Assisted Call Services

For the Translating and Interpreting Service please call 13 14 50. If you are deaf or have a hearing impairment, you can call the National Relay Service on 13 36 77.

Your Questions

Read responses from our expert psychologist, to some of the most commonly faced issues

The questions and answers below on this page help provide advice to others who may be in a similar situation. Please note the advice provided on this page is of a general nature and not specific to any individual or personal circumstance.

Please do not send questions raising urgent issues. If you need help, see our contact details for free counselling services.

The circumstances described in some of the questions below may raise legal issues. We suggest that contact be made with the Police or with a lawyer to find out what assistance or options may be available in these circumstances.

Previous Questions

There was a misunderstanding between me and one of my best guy friends, who is an Indigenous Australian. He always jokes about himself, and he made it clear I could joke about him too without him being offended. He said something and I heard him wrong, and he heard me say something back, which was wrong too, and he thought I was intentionally being racist against him, when I wasn't. Now him and a group of people, my "best friends" have all ganged up on me and have tried/are trying to turn everyone against me. He won't listen to me either. What should I do?

Casually poking fun at others, and trying not to ‘lose it’ if others poke fun at us, almost seems like part of our culture. It’s as if we think that making jokes about our differences can make us feel like we are closer friends somehow. However, this can be a tricky business: we can and often do go too far with our jokes, and people can get upset (even if they hide it well). Like most people, those that belong to different ethnic or religious groups can be willing and able to laugh at themselves, or pretend that it’s OK if others’ laugh at them in order to fit in. Yet we shouldn’t be too surprised if someone gets upset in this process: we all have things we are sensitive about.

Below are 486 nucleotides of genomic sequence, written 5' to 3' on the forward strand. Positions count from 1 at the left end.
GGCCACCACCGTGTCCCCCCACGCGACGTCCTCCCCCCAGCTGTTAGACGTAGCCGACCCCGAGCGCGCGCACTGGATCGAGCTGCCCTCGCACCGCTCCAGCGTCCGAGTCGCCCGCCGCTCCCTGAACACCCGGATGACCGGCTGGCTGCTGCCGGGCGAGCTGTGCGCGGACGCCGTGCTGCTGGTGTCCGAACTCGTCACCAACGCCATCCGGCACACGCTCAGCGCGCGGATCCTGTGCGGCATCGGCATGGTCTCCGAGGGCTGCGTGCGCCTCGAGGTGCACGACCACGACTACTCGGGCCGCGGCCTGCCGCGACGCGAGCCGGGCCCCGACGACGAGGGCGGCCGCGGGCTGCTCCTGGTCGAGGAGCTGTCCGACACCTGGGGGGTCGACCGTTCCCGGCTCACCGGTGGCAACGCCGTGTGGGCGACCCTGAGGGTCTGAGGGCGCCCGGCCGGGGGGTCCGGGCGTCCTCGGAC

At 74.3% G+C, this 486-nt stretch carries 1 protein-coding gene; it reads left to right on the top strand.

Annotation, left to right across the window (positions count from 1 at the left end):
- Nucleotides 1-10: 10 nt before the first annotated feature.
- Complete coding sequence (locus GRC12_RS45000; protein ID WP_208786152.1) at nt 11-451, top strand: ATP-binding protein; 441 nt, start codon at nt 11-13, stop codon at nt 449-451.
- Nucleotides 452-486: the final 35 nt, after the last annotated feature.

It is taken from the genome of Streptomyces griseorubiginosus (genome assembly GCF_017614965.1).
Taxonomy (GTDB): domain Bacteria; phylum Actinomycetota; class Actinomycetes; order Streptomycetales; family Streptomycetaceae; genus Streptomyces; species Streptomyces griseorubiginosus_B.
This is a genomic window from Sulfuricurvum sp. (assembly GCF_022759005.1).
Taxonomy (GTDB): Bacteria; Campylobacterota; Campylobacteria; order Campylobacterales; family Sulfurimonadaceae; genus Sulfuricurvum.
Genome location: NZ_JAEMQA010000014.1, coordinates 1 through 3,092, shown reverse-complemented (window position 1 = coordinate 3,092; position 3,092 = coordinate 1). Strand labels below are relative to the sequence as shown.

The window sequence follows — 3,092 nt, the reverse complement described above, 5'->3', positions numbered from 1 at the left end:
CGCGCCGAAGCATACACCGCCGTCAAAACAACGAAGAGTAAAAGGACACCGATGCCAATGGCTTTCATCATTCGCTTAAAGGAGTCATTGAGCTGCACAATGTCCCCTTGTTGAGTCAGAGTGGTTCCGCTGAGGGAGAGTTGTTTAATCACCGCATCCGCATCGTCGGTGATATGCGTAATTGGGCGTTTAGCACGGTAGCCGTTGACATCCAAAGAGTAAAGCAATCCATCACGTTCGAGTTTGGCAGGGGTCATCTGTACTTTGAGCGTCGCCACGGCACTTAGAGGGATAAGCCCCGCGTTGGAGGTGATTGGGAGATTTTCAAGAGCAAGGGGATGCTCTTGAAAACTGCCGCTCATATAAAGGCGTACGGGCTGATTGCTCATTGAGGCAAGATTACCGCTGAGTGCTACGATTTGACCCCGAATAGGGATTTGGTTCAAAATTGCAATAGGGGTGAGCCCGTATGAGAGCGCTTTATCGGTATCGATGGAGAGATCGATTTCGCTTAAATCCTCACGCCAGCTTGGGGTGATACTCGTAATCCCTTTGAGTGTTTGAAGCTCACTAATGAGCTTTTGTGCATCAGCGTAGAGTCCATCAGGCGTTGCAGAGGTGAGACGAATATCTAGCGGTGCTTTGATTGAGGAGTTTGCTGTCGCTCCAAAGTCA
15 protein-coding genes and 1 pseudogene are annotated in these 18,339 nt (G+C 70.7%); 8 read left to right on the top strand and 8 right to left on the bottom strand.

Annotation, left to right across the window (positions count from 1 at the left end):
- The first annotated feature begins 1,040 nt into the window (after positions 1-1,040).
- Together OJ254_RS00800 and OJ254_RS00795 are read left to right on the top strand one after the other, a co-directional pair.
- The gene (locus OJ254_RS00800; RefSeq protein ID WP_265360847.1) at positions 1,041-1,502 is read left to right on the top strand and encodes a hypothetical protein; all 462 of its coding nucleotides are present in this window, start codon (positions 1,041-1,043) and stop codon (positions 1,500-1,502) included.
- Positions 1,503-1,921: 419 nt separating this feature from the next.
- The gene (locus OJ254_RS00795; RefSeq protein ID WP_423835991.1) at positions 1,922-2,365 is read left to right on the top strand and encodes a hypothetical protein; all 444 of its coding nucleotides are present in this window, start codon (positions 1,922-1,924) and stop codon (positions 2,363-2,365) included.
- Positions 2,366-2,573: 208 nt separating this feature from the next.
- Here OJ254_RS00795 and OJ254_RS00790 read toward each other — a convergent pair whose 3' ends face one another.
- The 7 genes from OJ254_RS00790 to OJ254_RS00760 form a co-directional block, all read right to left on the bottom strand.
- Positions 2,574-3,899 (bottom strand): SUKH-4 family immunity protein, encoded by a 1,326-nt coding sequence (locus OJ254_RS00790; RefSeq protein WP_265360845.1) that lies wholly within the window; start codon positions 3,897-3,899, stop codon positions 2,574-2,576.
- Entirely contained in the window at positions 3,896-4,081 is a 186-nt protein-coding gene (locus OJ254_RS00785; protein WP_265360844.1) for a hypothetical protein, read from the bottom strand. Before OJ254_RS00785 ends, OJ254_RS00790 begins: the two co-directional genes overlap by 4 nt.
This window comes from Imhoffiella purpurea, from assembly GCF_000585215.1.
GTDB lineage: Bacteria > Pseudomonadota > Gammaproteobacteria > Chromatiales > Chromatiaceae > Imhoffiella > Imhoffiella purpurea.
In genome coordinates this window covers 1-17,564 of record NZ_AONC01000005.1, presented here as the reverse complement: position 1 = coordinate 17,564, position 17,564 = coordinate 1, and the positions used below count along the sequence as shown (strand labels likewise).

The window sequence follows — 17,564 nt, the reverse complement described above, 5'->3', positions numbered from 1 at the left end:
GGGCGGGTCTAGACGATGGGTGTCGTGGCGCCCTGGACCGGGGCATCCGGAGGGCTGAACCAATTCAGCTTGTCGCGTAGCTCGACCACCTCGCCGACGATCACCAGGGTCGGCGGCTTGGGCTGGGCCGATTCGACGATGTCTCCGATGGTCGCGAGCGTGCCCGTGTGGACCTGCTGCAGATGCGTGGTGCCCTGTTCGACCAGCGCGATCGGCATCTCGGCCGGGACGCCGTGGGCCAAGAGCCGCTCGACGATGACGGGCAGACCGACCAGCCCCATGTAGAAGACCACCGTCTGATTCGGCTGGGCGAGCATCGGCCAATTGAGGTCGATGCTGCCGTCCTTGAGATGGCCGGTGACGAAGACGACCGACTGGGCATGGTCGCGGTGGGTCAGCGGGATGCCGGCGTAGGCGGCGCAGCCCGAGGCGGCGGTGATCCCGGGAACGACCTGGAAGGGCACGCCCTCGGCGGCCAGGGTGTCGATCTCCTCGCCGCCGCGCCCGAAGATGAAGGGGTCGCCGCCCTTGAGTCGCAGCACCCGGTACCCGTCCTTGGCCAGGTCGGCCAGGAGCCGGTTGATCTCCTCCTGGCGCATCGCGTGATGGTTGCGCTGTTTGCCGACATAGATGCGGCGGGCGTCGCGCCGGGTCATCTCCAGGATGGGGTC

It sounds like you and your friend have had a genuine misunderstanding, and that you never wanted to upset him. It also sounds like you may be feeling hurt yourself that he, and some of your “best friends”, are willing to think the worse of you. All you can really do at a time like this is to apologise for your part in the misunderstanding, and let your indigenous and other friends know that you meant no harm. Importantly, you will also know in your heart that you had no nasty intent.

You might not be able to get through to your friend for a while though, so it could be a frustrating time ahead for you. Talk to someone you can trust - and who values you - about the situation. Try to nurture yourself and remind yourself that you are a good person who meant no harm. How you behave - what you do and say from here on in - can send messages to others about the kind of person you really are.